Abortions of lab-generated clones may occur if the clone is not developing according to the customer's order. There will be debates as to what should happen with cancelled orders. Should the clone be terminated? If so, the same debate we have with abortion today will characterize the termination of developing clones. As speculated in point #1, simpler clones will be considered human. So at what point in the laboratory development period will such a clone be considered human?  Will there be a legal point at which a customer who orders a clone can no longer reject the product produced?

Rejected clones who are not terminated will suffer terrible psychological strains of inadequacy. Mental illness will be an enormous problem in the future, both among clones, and among a society whose expectation of custom-made satisfaction will permeate their everyday attitudes.

Even today, the "my body, my choice" argument is a red herring because it does not take into account the baby, who is essential to the pro-life movement's perspective. But when women order a lab-made child through a catalog, they will not be able to abort the child under the guise of doing what she wants with "her body." With a lab-generated baby, a couple, or an individual "ordering" a clone will have no such so-called right. Their argument will come from commerce and the power of the dollar with which they ordered the clone.

Those who order clones and seek to terminate their order prior to completion may seek refuge, not in "my body, my choice," but "my possession, my choice." It is difficult to determine what kind of traction such a specious argument might boast. But it will nonetheless be a serpentine diversion away from the violation of another being that takes place in an abortion.

For their part, the Church will oppose abortion of the developing clone, even if there is some question as to the humanity of the clone.

Today, some politically correct feminists accuse the Church's pro-life stance of being a means to control women unjustly. In the future, if persons are generated in labs, this argument won't even have specious merit if the Church voices a pro-life stance for the developing laboratory clone.

4. Good "health" will be used as a pro-cloning argument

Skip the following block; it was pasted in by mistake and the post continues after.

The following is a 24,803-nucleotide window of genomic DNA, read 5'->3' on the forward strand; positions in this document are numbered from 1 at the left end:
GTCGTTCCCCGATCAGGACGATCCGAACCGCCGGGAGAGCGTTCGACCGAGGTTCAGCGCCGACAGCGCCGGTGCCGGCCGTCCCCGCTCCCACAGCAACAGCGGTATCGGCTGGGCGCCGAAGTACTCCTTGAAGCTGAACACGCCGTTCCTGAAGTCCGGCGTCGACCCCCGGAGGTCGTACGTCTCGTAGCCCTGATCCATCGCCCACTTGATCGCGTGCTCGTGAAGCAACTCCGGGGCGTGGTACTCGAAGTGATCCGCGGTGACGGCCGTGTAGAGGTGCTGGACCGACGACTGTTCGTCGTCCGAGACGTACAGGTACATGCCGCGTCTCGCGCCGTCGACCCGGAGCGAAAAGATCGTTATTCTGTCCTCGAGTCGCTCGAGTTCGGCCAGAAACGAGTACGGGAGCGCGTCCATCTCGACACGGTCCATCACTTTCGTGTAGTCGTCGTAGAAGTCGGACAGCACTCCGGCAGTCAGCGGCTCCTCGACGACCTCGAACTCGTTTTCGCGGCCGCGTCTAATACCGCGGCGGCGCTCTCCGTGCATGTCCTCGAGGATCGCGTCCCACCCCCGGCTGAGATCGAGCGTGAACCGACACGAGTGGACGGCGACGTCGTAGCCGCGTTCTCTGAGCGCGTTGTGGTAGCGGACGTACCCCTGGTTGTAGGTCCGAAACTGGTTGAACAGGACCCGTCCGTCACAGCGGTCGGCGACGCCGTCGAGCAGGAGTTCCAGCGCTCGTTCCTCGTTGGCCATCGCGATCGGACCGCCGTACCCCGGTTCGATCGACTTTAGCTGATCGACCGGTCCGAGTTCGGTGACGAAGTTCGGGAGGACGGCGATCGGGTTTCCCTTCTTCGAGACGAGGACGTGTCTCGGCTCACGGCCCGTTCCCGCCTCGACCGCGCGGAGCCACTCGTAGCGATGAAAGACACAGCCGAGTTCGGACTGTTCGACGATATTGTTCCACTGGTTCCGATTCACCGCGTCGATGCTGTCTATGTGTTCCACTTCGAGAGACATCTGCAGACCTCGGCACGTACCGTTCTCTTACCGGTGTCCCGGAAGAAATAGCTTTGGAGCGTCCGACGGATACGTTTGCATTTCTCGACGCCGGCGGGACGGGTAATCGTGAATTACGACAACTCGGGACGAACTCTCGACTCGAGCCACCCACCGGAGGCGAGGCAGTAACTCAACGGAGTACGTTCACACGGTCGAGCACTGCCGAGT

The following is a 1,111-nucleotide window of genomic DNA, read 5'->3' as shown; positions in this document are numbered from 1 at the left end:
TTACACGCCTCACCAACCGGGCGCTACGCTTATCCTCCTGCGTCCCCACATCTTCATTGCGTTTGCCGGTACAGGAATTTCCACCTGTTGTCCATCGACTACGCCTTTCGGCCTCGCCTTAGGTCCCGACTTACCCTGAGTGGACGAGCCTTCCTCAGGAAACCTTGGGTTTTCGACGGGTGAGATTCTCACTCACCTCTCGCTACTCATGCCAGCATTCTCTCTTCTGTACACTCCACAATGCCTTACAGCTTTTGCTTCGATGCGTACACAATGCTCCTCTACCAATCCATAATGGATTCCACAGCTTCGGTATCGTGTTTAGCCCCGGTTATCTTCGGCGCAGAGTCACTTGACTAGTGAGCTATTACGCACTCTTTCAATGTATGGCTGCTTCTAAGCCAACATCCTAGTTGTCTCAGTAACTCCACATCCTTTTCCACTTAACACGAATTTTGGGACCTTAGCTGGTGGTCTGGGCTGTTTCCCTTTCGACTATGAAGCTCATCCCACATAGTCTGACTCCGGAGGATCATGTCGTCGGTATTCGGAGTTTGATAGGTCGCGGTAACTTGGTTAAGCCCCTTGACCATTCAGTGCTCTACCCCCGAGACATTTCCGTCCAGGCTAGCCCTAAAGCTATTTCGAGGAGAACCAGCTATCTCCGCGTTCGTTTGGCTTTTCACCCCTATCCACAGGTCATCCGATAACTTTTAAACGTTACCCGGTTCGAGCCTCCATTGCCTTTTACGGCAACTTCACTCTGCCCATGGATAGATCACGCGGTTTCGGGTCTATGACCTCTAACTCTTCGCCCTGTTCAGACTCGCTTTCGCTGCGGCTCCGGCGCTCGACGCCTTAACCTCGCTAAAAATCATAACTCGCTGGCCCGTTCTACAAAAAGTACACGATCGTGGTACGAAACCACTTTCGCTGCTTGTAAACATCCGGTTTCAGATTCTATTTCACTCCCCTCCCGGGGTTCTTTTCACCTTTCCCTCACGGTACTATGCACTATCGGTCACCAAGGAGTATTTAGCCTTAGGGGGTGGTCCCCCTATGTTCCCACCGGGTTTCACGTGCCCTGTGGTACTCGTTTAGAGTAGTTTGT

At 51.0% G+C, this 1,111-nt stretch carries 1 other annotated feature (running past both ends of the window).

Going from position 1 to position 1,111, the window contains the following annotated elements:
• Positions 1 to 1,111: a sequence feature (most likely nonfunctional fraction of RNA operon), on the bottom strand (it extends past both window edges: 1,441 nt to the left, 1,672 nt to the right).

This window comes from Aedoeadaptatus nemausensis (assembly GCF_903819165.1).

On the eve of mass-cloning, proponents of the measure will abandon the moral consequences of lab-generated persons in favor of producing persons with good health. Over time, the cloning process will tend toward producing healthier and stronger beings, immune to old diseases. While healthiness on its face is a "good," such proponents will not be able to counter moral arguments against a person's right to be born of conjugal love. And, as supposed in this article, mental unhealthiness will spread. Written in the fiber of human DNA is a person's desire to be loved and raised by his natural parents. We can see evidence of this in the many difficulties that plague children of fatherless homes.

5. More legal problems relating to clones
Presumably, when a couple or person orders a clone from a catalog, the corporation will require legal indemnification once the clone leaves its possession. In other words, the buyer will have to sign a document absolving the company of liability if the clone should not meet expectations once bought or if the clone commits a crime, etc.

However, legal cases will arise in which the customer will accuse the corporation of deception if the clone fails to meet expectations. For example, if a teenage clone commits murder, the buying parents will seek recourse to hold the corporation liable in spite of the indemnifying document signed. The parents' attorneys will argue that the corporation willingly sold a flawed clone to parents who had no way of knowing the clone would have criminal tendencies.

There will also be cases in which the clones themselves will bring lawsuit against their manufacturers. The clones' attorneys will argue that the cloning corporation did not take proper care of the clone during development, which resulted in some health or social defect. These cases will add to the psychological disaster bound to raze at the hearts of clones, and at a society that spars with making sense of their identity as fully human or otherwise.

Sunday, April 3, 2016

4 things to do when suffering

Following are a few suggestions I hope might be helpful to anyone experience suffering life. These are not "solutions" to make suffering go away. Many sufferers have learned there is not a secret formula to make it "stop." Not even prayer. Even in Scripture, Job cried out to God yet still lamented of his "months of emptiness" (Job 7:3), which may have amounted to years. Paul likewise begged for the removal of a thorn (2 Cor. 12:8-9), yet God did not effect Paul's request in the manner Paul requested it. Jesus himself prayed to be spared the cup of blood (Luke 22:42; Matt 26:39), yet he still endured the crucifixion. In this fallen world, we often feel the sting of suffering and of crying out repeatedly for relief.

So the purpose of this post is not to examine the mystery of suffering per se, but things we can do amidst it.

1. Offer your suffering as a gift to God.